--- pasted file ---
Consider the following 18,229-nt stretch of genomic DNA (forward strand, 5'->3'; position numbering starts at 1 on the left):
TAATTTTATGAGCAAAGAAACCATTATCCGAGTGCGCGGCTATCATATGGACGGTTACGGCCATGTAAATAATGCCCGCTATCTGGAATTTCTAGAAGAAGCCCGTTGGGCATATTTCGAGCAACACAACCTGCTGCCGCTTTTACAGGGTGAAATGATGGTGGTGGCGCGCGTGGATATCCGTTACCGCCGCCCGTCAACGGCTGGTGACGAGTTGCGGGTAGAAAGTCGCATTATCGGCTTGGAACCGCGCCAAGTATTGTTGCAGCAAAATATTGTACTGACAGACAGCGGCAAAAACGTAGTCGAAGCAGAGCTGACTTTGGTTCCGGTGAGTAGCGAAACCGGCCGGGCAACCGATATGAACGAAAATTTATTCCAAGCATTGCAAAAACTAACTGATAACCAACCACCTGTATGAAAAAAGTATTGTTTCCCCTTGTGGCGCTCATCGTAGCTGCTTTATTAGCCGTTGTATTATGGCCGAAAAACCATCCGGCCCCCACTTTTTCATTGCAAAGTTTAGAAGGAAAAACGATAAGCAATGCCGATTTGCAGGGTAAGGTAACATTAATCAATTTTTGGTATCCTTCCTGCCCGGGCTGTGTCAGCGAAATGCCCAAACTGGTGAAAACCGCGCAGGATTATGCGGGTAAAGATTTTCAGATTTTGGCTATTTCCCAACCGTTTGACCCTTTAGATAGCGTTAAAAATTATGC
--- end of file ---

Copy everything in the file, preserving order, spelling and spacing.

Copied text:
Consider the following 18,229-nt stretch of genomic DNA (forward strand, 5'->3'; position numbering starts at 1 on the left):
TAATTTTATGAGCAAAGAAACCATTATCCGAGTGCGCGGCTATCATATGGACGGTTACGGCCATGTAAATAATGCCCGCTATCTGGAATTTCTAGAAGAAGCCCGTTGGGCATATTTCGAGCAACACAACCTGCTGCCGCTTTTACAGGGTGAAATGATGGTGGTGGCGCGCGTGGATATCCGTTACCGCCGCCCGTCAACGGCTGGTGACGAGTTGCGGGTAGAAAGTCGCATTATCGGCTTGGAACCGCGCCAAGTATTGTTGCAGCAAAATATTGTACTGACAGACAGCGGCAAAAACGTAGTCGAAGCAGAGCTGACTTTGGTTCCGGTGAGTAGCGAAACCGGCCGGGCAACCGATATGAACGAAAATTTATTCCAAGCATTGCAAAAACTAACTGATAACCAACCACCTGTATGAAAAAAGTATTGTTTCCCCTTGTGGCGCTCATCGTAGCTGCTTTATTAGCCGTTGTATTATGGCCGAAAAACCATCCGGCCCCCACTTTTTCATTGCAAAGTTTAGAAGGAAAAACGATAAGCAATGCCGATTTGCAGGGTAAGGTAACATTAATCAATTTTTGGTATCCTTCCTGCCCGGGCTGTGTCAGCGAAATGCCCAAACTGGTGAAAACCGCGCAGGATTATGCGGGTAAAGATTTTCAGATTTTGGCTATTTCCCAACCGTTTGACCCTTTAGATAGCGTTAAAAATTATGC